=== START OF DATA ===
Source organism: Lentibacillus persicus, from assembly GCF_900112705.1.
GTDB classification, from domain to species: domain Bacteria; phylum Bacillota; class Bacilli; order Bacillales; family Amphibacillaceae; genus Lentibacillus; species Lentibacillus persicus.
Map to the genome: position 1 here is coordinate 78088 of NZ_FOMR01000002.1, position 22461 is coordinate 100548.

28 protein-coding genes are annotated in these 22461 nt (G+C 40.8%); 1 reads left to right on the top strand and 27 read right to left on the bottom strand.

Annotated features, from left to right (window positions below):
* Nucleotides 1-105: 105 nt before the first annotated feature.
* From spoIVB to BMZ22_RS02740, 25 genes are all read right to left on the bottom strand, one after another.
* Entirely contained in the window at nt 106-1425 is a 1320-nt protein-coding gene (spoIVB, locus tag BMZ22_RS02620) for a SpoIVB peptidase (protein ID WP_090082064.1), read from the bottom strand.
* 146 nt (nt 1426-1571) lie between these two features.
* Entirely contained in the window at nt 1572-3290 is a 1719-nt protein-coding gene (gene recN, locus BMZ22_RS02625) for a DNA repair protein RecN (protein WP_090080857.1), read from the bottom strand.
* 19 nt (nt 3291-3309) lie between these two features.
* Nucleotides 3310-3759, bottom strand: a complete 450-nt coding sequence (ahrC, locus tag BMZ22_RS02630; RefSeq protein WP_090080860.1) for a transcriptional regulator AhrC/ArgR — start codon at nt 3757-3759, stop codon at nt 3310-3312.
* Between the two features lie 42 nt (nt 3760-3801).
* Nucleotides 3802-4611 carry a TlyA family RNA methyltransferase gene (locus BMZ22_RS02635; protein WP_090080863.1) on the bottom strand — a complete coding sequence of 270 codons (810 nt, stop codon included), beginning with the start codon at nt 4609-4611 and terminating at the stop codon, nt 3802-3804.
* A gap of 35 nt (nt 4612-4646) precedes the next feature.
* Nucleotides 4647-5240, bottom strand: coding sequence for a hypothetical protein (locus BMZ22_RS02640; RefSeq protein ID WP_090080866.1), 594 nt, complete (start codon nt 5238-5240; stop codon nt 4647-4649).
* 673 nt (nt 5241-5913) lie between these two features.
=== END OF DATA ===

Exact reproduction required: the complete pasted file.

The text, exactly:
Source organism: Lentibacillus persicus, from assembly GCF_900112705.1.
GTDB classification, from domain to species: domain Bacteria; phylum Bacillota; class Bacilli; order Bacillales; family Amphibacillaceae; genus Lentibacillus; species Lentibacillus persicus.
Map to the genome: position 1 here is coordinate 78088 of NZ_FOMR01000002.1, position 22461 is coordinate 100548.

28 protein-coding genes are annotated in these 22461 nt (G+C 40.8%); 1 reads left to right on the top strand and 27 read right to left on the bottom strand.

Annotated features, from left to right (window positions below):
* Nucleotides 1-105: 105 nt before the first annotated feature.
* From spoIVB to BMZ22_RS02740, 25 genes are all read right to left on the bottom strand, one after another.
* Entirely contained in the window at nt 106-1425 is a 1320-nt protein-coding gene (spoIVB, locus tag BMZ22_RS02620) for a SpoIVB peptidase (protein ID WP_090082064.1), read from the bottom strand.
* 146 nt (nt 1426-1571) lie between these two features.
* Entirely contained in the window at nt 1572-3290 is a 1719-nt protein-coding gene (gene recN, locus BMZ22_RS02625) for a DNA repair protein RecN (protein WP_090080857.1), read from the bottom strand.
* 19 nt (nt 3291-3309) lie between these two features.
* Nucleotides 3310-3759, bottom strand: a complete 450-nt coding sequence (ahrC, locus tag BMZ22_RS02630; RefSeq protein WP_090080860.1) for a transcriptional regulator AhrC/ArgR — start codon at nt 3757-3759, stop codon at nt 3310-3312.
* Between the two features lie 42 nt (nt 3760-3801).
* Nucleotides 3802-4611 carry a TlyA family RNA methyltransferase gene (locus BMZ22_RS02635; protein WP_090080863.1) on the bottom strand — a complete coding sequence of 270 codons (810 nt, stop codon included), beginning with the start codon at nt 4609-4611 and terminating at the stop codon, nt 3802-3804.
* A gap of 35 nt (nt 4612-4646) precedes the next feature.
* Nucleotides 4647-5240, bottom strand: coding sequence for a hypothetical protein (locus BMZ22_RS02640; RefSeq protein ID WP_090080866.1), 594 nt, complete (start codon nt 5238-5240; stop codon nt 4647-4649).
* 673 nt (nt 5241-5913) lie between these two features.